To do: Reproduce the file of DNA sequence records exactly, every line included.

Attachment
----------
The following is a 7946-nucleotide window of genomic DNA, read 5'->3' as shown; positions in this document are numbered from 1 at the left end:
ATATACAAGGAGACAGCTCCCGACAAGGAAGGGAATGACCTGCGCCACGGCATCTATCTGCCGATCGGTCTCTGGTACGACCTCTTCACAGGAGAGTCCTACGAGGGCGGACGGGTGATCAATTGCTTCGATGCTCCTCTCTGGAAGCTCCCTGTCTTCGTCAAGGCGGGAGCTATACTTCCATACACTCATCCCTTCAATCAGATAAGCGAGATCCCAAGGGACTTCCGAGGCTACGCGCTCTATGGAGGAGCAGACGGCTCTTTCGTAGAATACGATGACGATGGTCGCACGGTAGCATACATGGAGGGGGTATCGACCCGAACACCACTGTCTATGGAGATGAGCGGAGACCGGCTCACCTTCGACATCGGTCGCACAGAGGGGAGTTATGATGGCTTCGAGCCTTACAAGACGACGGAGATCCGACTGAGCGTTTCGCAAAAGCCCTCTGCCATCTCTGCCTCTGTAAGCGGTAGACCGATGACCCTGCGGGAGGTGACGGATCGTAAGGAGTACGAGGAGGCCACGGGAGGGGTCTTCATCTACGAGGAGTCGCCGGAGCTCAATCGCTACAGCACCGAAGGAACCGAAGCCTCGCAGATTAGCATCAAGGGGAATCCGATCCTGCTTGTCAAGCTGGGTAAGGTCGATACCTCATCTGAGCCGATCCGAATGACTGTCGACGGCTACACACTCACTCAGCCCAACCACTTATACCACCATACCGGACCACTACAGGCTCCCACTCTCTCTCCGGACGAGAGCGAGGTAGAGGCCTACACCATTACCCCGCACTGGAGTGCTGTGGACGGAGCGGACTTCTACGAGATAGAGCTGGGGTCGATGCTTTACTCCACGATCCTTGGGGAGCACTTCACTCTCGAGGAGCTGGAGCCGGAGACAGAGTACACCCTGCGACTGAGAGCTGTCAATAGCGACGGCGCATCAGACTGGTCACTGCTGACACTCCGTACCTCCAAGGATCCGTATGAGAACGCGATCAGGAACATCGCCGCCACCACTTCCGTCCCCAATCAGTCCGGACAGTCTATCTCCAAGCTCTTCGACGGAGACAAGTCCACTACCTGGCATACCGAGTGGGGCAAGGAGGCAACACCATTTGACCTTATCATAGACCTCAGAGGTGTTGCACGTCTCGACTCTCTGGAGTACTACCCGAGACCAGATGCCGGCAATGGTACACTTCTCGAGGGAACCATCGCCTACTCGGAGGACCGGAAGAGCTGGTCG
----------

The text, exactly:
The following is a 7946-nucleotide window of genomic DNA, read 5'->3' as shown; positions in this document are numbered from 1 at the left end:
ATATACAAGGAGACAGCTCCCGACAAGGAAGGGAATGACCTGCGCCACGGCATCTATCTGCCGATCGGTCTCTGGTACGACCTCTTCACAGGAGAGTCCTACGAGGGCGGACGGGTGATCAATTGCTTCGATGCTCCTCTCTGGAAGCTCCCTGTCTTCGTCAAGGCGGGAGCTATACTTCCATACACTCATCCCTTCAATCAGATAAGCGAGATCCCAAGGGACTTCCGAGGCTACGCGCTCTATGGAGGAGCAGACGGCTCTTTCGTAGAATACGATGACGATGGTCGCACGGTAGCATACATGGAGGGGGTATCGACCCGAACACCACTGTCTATGGAGATGAGCGGAGACCGGCTCACCTTCGACATCGGTCGCACAGAGGGGAGTTATGATGGCTTCGAGCCTTACAAGACGACGGAGATCCGACTGAGCGTTTCGCAAAAGCCCTCTGCCATCTCTGCCTCTGTAAGCGGTAGACCGATGACCCTGCGGGAGGTGACGGATCGTAAGGAGTACGAGGAGGCCACGGGAGGGGTCTTCATCTACGAGGAGTCGCCGGAGCTCAATCGCTACAGCACCGAAGGAACCGAAGCCTCGCAGATTAGCATCAAGGGGAATCCGATCCTGCTTGTCAAGCTGGGTAAGGTCGATACCTCATCTGAGCCGATCCGAATGACTGTCGACGGCTACACACTCACTCAGCCCAACCACTTATACCACCATACCGGACCACTACAGGCTCCCACTCTCTCTCCGGACGAGAGCGAGGTAGAGGCCTACACCATTACCCCGCACTGGAGTGCTGTGGACGGAGCGGACTTCTACGAGATAGAGCTGGGGTCGATGCTTTACTCCACGATCCTTGGGGAGCACTTCACTCTCGAGGAGCTGGAGCCGGAGACAGAGTACACCCTGCGACTGAGAGCTGTCAATAGCGACGGCGCATCAGACTGGTCACTGCTGACACTCCGTACCTCCAAGGATCCGTATGAGAACGCGATCAGGAACATCGCCGCCACCACTTCCGTCCCCAATCAGTCCGGACAGTCTATCTCCAAGCTCTTCGACGGAGACAAGTCCACTACCTGGCATACCGAGTGGGGCAAGGAGGCAACACCATTTGACCTTATCATAGACCTCAGAGGTGTTGCACGTCTCGACTCTCTGGAGTACTACCCGAGACCAGATGCCGGCAATGGTACACTTCTCGAGGGAACCATCGCCTACTCGGAGGACCGGAAGAGCTGGTCG